First municipally-owned ultra-fast internet network Debuts in Rockport, Maine Also attending the press conference at the invitation of Senator King was Susan Crawford, who served as President Barack Obama’s Special Assistant for Science, Technology, and Innovation Policy. She is the author of “Captive Audience: The Telecom Industry and Monopoly Power in the New Gilded Age,” in which she suggests that high-speed Internet access in the U.S. is as essential as electricity, but is currently too slow and too expensive.
Municipal broadband Wireless public municipal broadband networks avoid sometimes unreliable hub and spoke distribution models and use mesh networking instead. This method involves relaying radio signals throughout the whole city via a series of access points or radio transmitters, each of which is connected to at least two other transmitters. Mesh networks provide reliable user connections and are also faster to build and less expensive to run than the hub and spoke configurations. Internet connections can also be secured through the addition of a wireless router to an existing wired connection – a convenient method for Internet access provision in small centralized areas.
Wireless public municipal broadband networks avoid sometimes unreliable hub and spoke distribution models and use mesh networking instead. This method involves relaying radio signals throughout the whole city via a series of access points or radio transmitters, each of which is connected to at least two other transmitters. Mesh networks provide reliable user connections and are also faster to build and less expensive to run than the hub and spoke configurations. Internet connections can also be secured through the addition of a wireless router to an existing wired connection – a convenient method for Internet access provision in small centralized areas.
Chattanooga's super-fast publicly owned Internet Chattanooga, Tenn., may not be the first place that springs to mind when it comes to cutting-edge technology. But thanks to its ultra-high-speed Internet, the city has established itself as a center for innovation -- and an encouraging example for those frustrated with slow speeds and high costs from private broadband providers.
Fast Internet Is Chattanooga’s New Locomotive “Gig City,” as Chattanooga is sometimes called, has what city officials and analysts say was the first and fastest — and now one of the least expensive — high-speed Internet services in the United States. For less than $70 a month, consumers enjoy an ultrahigh-speed fiber-optic connection that transfers data at one gigabit per second. That is 50 times the average speed for homes in the rest of the country, and just as rapid as service in Hong Kong, which has the fastest Internet in the world.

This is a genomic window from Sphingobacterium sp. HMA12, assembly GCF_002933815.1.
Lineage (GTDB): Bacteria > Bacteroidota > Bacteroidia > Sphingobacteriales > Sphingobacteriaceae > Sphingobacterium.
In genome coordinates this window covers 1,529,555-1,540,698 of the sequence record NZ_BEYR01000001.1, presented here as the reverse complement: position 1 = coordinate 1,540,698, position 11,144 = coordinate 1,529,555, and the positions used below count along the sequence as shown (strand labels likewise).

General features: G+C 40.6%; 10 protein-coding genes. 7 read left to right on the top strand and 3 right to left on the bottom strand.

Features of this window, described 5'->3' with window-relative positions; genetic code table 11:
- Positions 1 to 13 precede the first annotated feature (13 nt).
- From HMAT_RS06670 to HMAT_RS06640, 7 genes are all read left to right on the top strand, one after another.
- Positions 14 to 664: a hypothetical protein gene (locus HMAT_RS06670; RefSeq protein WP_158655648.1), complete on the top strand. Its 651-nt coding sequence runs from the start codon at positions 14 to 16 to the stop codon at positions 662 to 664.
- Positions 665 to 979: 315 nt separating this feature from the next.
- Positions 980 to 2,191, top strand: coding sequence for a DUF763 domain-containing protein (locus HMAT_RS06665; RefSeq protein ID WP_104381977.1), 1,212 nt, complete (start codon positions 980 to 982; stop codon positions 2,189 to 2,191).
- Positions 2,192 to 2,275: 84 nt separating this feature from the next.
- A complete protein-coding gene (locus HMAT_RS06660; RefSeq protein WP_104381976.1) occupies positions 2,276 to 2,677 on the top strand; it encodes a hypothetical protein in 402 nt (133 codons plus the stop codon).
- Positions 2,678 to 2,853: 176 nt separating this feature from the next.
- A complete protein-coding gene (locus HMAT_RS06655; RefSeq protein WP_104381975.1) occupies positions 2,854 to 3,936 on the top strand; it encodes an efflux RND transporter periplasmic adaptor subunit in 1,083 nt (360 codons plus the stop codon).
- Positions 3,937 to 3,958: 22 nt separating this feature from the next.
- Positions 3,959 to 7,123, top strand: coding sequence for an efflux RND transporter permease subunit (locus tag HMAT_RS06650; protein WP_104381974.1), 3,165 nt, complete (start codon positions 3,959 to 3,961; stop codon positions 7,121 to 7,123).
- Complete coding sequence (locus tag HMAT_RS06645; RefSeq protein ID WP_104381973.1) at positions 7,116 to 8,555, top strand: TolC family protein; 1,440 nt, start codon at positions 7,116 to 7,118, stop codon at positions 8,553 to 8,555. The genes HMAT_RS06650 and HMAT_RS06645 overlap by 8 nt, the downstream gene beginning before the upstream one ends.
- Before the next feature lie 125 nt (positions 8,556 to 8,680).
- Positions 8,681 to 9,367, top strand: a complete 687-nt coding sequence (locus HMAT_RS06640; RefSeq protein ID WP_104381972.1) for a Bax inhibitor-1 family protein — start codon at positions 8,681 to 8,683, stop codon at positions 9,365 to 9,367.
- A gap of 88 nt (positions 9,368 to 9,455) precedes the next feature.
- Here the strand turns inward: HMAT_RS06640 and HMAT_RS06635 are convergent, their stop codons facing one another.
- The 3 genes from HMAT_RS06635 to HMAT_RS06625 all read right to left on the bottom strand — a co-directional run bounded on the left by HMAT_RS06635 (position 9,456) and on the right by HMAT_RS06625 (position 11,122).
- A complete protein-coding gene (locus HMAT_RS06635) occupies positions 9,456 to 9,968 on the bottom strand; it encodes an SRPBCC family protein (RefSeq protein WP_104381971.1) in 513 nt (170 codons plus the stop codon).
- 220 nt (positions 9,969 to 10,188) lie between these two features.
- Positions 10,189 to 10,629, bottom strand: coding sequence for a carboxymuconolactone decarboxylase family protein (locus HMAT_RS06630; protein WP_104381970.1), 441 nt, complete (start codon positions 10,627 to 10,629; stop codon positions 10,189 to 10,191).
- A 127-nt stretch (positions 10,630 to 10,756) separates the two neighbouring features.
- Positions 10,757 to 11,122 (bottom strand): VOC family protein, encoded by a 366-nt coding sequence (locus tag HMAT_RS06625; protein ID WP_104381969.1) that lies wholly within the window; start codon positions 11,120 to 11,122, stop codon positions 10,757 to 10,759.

Baltimore for Broadband Op-Ed Demands Local Authority believe that in order for Baltimore to continue its development into a haven for young people, minimize pernicious digital inequalities, and ensure economic growth, the City must take charge of its fiber assets
Other Washington D.C. area communities - such as Alexandria and Arlington, Virginia - are currently in the process of launching their own community broadband projects. Same goes for Harford County, Maryland. Some forward-thinking Maryland communities, such as Howard County, MD have been working to increase fiber availability for years
133 US cities now have their own broadband networks If you want 100Mbps symmetrical broadband—which offers the same upload and download speeds—and you live in the state of North Carolina, you have only one choice: a city-owned broadband provider. The city of Wilson's "Greenlight" ISP recently bragged about signing up "North Carolina's first homeowners" with the service, which costs $150 a month if packaged with other services.